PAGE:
Nearly 1 in 4 fans would watch an updated take on WarGames

Coming in a surprisingly strong second place: the 1983 Cold War techno-thriller WarGames, which pulled in 23.85 percent of the vote. In case you need a refresher, the flick starred a pre-Ferris Bueller Matthew Broderick as David, a young and talented computer hacker who breaches a mysterious, unidentified server which appears to be loaded with interesting games, including one called "Global Thermonuclear War," which he, of course, begins to play. As it turns out, the teen has actually hacked into a powerful, artificially intelligent new NORAD supercomputer entrusted with the analyzing the threat of a nuclear strike by the then-Soviet Union — and responding in kind, meaning that David has set into motion events which may lead to World War III. The critically-acclaimed film became renowned for its unbelievably tense final scenes, in which David and the computer's designer ingeniously teach it the concept of mutually assured destruction using the game of Tic Tac Toe. When it applies what it's learned to its simulations of all possible outcomes of a global nuclear exchange, it issues its famous conclusion: "A strange game. The only winning move is not to play."

With the ridiculously rapid proliferation of technology since the film's release, international relations just as volatile and uncertain as they were in the '80s, and artificial intelligence actually being a thing now, this is one flick that we agree is ripe for an update. A reboot of sorts attempted in 2018, with interactive media company Eko's six-episode web series #WarGames, but it failed to register more than a blip on pop culture radar. In 2014, director Dean Israelite (Power Rangers) was reported to be attached to a proper theatrical remake of WarGames (via Collider), but the project doesn't appear on his IMDb page; if the project is still alive at all, it appears to be stuck in Development Hell.

An iconic gangster flick and an underrated comedy round out the list

Garnering 11.85 percent of the vote is another offering from 1983: Scarface, director Brian DePalma's gangster epic, which tells the story of complete moral vacuum Tony Montana (Al Pacino) as he rises from lowly Cuban immigrant to Miami drug kingpin. The flick is itself a loose remake of Howard Hawks' 1932 original, which was not-so-subtly based on the life of Al Capone — and, as it turns out, the tale is indeed being reimagined for the present day. Director Luca Guadagnino, who did an admirable job with his 2018 reworking of the horror classic Suspiria, has been put in charge of the new version, which he told Variety in June 2020 will hopefully "be another worthy reflection on a character who is a paradigm for our own compulsions for excess and ambition," adding that he thinks his take "will be very timely."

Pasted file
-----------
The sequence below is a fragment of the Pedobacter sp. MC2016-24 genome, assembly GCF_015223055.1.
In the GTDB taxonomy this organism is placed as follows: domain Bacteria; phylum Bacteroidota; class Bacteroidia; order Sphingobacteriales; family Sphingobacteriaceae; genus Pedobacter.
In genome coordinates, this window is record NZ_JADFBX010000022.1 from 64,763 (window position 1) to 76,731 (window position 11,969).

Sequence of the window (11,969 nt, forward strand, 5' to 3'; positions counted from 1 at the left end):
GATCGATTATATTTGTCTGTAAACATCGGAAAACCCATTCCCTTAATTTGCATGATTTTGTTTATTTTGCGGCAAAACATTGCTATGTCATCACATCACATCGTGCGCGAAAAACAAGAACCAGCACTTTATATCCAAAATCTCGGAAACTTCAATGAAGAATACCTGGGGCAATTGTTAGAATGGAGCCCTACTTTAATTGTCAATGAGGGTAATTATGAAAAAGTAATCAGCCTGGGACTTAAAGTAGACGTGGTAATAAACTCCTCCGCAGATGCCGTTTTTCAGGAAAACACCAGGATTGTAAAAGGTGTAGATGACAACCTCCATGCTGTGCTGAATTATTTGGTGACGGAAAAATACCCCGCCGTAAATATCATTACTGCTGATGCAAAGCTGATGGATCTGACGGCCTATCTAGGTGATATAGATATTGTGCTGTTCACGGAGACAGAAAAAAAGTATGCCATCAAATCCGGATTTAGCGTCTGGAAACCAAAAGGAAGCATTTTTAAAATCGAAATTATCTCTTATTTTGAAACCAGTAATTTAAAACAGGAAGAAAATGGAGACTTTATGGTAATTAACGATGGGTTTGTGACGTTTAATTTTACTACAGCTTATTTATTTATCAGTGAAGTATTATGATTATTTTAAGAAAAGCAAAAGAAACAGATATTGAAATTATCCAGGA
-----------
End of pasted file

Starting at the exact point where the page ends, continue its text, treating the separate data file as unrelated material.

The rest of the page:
Bringing up the rear with 6.77 percent of the vote is the underrated 1985 comedy Real Genius, which follows freshman college student Mitch (Gabriel Jarret) and his older roommate Chris (Val Kilmer), exceptionally bright engineers who come to discover that their professor has them working on a secret, highly sketchy project for the CIA. The flick didn't set the box office on fire, but has deservedly become a cult classic; a TV series based on it was announced in 2014 (via ScreenRant) but fizzled out, and as of this writing there's no movement on a remake.

Among the responses included in the "Other" contingent, which represented 6.92 percent of the vote: the John Hughes classic Sixteen Candles, Jim Henson's musical fantasy Labyrinth, and the infamous stinker Howard the Duck, based on a Marvel character who has since cameoed in Guardians of the Galaxy and Avengers: Endgame. The big takeaway here, though: Back to the Future fans will just have to be happy with the trilogy they have, which really isn't that tall of an order.